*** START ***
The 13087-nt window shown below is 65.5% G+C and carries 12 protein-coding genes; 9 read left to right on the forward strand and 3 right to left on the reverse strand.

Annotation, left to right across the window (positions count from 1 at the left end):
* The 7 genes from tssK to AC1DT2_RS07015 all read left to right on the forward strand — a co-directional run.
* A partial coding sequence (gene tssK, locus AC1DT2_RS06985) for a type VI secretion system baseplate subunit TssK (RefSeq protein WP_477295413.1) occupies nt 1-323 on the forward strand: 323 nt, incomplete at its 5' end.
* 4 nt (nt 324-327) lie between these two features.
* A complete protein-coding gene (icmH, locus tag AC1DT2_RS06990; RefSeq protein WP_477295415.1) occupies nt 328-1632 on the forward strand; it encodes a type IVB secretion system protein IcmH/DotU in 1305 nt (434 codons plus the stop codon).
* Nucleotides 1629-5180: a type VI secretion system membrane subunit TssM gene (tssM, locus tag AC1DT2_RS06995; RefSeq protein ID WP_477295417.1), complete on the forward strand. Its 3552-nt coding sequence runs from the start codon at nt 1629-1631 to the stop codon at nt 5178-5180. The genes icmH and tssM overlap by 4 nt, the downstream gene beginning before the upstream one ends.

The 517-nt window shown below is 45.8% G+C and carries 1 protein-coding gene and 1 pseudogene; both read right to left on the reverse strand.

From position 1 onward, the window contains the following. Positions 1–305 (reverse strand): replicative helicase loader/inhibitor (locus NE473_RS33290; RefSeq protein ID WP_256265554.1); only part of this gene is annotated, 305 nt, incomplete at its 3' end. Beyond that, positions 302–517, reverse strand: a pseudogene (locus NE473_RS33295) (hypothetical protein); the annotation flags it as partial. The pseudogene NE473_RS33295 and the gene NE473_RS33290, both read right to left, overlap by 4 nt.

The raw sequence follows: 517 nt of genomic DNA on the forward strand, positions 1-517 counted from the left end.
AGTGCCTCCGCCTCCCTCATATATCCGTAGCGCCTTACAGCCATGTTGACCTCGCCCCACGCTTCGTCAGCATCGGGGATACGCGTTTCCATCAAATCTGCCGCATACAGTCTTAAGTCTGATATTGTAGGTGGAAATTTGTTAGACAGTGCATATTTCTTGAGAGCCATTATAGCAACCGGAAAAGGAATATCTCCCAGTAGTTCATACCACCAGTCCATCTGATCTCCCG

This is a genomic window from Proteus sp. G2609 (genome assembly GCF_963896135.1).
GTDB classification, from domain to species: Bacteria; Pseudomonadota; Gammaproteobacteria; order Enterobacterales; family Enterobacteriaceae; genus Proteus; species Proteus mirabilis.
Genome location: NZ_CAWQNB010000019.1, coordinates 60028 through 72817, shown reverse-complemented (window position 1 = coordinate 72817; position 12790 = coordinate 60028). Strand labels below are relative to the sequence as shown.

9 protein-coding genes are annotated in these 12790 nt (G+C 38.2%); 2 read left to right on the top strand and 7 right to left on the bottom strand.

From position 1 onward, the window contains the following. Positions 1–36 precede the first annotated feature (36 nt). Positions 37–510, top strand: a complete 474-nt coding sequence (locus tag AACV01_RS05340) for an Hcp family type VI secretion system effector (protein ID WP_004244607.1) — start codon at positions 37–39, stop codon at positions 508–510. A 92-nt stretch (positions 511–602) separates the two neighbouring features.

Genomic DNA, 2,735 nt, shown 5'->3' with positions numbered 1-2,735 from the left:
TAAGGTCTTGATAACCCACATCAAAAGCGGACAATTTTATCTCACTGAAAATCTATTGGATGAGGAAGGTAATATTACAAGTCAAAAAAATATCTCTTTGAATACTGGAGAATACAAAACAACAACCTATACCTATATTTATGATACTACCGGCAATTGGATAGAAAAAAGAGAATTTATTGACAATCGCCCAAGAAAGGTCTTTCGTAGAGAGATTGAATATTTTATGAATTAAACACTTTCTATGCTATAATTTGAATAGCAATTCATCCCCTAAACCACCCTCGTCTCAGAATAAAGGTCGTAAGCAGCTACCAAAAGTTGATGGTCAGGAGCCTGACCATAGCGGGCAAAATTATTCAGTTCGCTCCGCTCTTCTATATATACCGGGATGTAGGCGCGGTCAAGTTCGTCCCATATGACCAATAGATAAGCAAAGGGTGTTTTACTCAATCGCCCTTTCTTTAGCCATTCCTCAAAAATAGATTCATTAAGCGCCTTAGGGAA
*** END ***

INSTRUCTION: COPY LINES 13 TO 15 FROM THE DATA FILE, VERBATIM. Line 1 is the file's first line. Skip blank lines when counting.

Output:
GTDB classification, from domain to species: Bacteria; Pseudomonadota; Gammaproteobacteria; order Enterobacterales; family Enterobacteriaceae; genus Proteus; species Proteus mirabilis.
Genome location: NZ_CAWQNB010000019.1, coordinates 60028 through 72817, shown reverse-complemented (window position 1 = coordinate 72817; position 12790 = coordinate 60028). Strand labels below are relative to the sequence as shown.

9 protein-coding genes are annotated in these 12790 nt (G+C 38.2%); 2 read left to right on the top strand and 7 right to left on the bottom strand.